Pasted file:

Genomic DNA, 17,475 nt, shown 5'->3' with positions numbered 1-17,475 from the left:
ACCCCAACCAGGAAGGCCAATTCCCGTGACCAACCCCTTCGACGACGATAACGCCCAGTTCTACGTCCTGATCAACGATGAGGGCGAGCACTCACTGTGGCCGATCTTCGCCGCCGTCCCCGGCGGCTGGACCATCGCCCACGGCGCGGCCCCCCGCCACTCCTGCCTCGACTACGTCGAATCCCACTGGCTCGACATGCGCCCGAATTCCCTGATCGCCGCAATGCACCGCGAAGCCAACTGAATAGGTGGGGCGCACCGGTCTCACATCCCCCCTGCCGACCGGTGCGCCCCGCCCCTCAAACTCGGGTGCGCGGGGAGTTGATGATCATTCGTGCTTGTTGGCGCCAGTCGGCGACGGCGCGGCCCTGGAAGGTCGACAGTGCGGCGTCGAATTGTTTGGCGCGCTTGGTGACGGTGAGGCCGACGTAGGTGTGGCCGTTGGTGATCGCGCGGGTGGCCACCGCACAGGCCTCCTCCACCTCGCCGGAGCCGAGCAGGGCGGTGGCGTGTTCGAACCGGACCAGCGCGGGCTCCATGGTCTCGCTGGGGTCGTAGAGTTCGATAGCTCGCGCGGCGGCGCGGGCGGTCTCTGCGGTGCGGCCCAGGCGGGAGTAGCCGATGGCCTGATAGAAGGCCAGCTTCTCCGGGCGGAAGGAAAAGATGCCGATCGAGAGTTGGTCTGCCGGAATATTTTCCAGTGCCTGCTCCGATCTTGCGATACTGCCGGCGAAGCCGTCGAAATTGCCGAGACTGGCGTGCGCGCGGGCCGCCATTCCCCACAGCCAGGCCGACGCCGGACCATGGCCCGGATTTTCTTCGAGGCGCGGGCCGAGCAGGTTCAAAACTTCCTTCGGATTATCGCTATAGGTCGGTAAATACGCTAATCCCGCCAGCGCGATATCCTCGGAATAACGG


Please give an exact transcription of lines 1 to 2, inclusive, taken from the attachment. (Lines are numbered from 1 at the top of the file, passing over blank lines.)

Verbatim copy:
Genomic DNA, 17,475 nt, shown 5'->3' with positions numbered 1-17,475 from the left:
ACCCCAACCAGGAAGGCCAATTCCCGTGACCAACCCCTTCGACGACGATAACGCCCAGTTCTACGTCCTGATCAACGATGAGGGCGAGCACTCACTGTGGCCGATCTTCGCCGCCGTCCCCGGCGGCTGGACCATCGCCCACGGCGCGGCCCCCCGCCACTCCTGCCTCGACTACGTCGAATCCCACTGGCTCGACATGCGCCCGAATTCCCTGATCGCCGCAATGCACCGCGAAGCCAACTGAATAGGTGGGGCGCACCGGTCTCACATCCCCCCTGCCGACCGGTGCGCCCCGCCCCTCAAACTCGGGTGCGCGGGGAGTTGATGATCATTCGTGCTTGTTGGCGCCAGTCGGCGACGGCGCGGCCCTGGAAGGTCGACAGTGCGGCGTCGAATTGTTTGGCGCGCTTGGTGACGGTGAGGCCGACGTAGGTGTGGCCGTTGGTGATCGCGCGGGTGGCCACCGCACAGGCCTCCTCCACCTCGCCGGAGCCGAGCAGGGCGGTGGCGTGTTCGAACCGGACCAGCGCGGGCTCCATGGTCTCGCTGGGGTCGTAGAGTTCGATAGCTCGCGCGGCGGCGCGGGCGGTCTCTGCGGTGCGGCCCAGGCGGGAGTAGCCGATGGCCTGATAGAAGGCCAGCTTCTCCGGGCGGAAGGAAAAGATGCCGATCGAGAGTTGGTCTGCCGGAATATTTTCCAGTGCCTGCTCCGATCTTGCGATACTGCCGGCGAAGCCGTCGAAATTGCCGAGACTGGCGTGCGCGCGGGCCGCCATTCCCCACAGCCAGGCCGACGCCGGACCATGGCCCGGATTTTCTTCGAGGCGCGGGCCGAGCAGGTTCAAAACTTCCTTCGGATTATCGCTATAGGTCGGTAAATACGCTAATCCCGCCAGCGCGATATCCTCGGAATAACGG